Worldwide orange and orange juice (OJ) production are projected to climb in the 2020-21 market year, the U.S. Department of Agriculture’s Foreign Agricultural Service (FAS) reported recently.
Global orange output for 2020-21 is estimated up 2.5 million tons from the previous year to 48.6 million as favorable weather leads to a larger crop in Brazil (up 7%) and Mexico (up nearly 60%). Most of the higher output is expected to go into fruit for processing.
Here’s a summary of the top 10 orange producers:
Brazil’s production is forecast up 7% to 15.9 million tons.
China’s output is projected up slightly to 7.5 million tons on favorable weather.
European Union production is expected to rise 5% to 6.5 million tons due to favorable weather and an increase in area harvested.
U.S. output is estimated to drop 12% to 4.2 million tons. Production has been trending lower for years due to HLB, with production less than one-third of what it was 20 years ago. In addition, the citrus-producing area is down by nearly 40%. See the final U.S. citrus forecast for the 2020-21 season here.
Mexico’s production is estimated to rebound to 4 million tons due to favorable weather following last year’s drought. More than 95% of Mexico’s exports are projected to go to the United States.
Egypt’s output is estimated to decrease 6% to 3.4 million tons as strong winds and high temperatures affected flowering and fruit set.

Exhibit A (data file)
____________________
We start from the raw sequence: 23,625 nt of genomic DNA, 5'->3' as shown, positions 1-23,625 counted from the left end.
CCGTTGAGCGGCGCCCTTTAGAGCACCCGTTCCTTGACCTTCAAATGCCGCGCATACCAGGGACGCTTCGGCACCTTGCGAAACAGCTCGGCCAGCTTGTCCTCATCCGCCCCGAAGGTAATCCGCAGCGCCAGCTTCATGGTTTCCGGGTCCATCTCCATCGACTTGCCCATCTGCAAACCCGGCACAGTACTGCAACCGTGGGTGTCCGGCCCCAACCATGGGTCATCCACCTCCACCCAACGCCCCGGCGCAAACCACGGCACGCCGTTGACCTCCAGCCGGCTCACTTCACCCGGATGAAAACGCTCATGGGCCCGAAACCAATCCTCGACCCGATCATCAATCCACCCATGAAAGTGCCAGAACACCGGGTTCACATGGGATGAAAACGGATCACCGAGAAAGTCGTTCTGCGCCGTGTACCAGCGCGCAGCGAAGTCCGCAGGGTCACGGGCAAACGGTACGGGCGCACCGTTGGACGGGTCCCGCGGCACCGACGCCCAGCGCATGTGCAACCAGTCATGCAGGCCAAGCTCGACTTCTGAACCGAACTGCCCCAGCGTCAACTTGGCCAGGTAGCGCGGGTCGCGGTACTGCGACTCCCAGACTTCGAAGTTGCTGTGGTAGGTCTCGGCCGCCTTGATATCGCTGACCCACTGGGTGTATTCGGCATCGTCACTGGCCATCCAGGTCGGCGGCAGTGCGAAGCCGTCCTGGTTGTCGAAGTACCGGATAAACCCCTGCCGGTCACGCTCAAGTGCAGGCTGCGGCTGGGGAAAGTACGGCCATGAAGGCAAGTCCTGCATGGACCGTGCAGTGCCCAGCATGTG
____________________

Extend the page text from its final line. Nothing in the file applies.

South Africa’s production is expected to increase 2% to 1.7 million tons with favorable weather, improved water management, a rise in area harvested, and new plantings of high-yielding and late-maturing varieties.
Turkey’s production is estimated to drop 24% to 1.3 million tons due to hot weather conditions in May 2020 that negatively affected the bloom.
Morocco’s output is estimated to rise more than one-third to 1.1 million tons due to favorable weather.
Argentina’s production is projected to drop 30,000 tons to 670,000 as a result of the drought that affected the crop during the spring of 2020.
Global OJ production for 2020-21 is estimated to be 13% higher than the previous year at 1.6 million tons (65 degrees Brix). With more oranges projected to be available for processing, higher output in Brazil and Mexico is expected to more than offset the U.S. decline.
Brazil’s production is forecast to climb 12% to 1 million tons. Brazil remains the largest producer and is projected to account for three-fourths of global OJ exports.
Output in the U.S. is estimated to fall 18% to 245,000 tons with the drop in oranges available for processing.
Mexico’s production is projected to more than double to 200,000 tons because of a rebound in orange production.
Output in the European Union is estimated to be up 24% to 89,000 tons on a greater quantity of oranges available for processing, especially from Spain and Italy.
Source: The U.S. Department of Agriculture’s Foreign Agricultural Service
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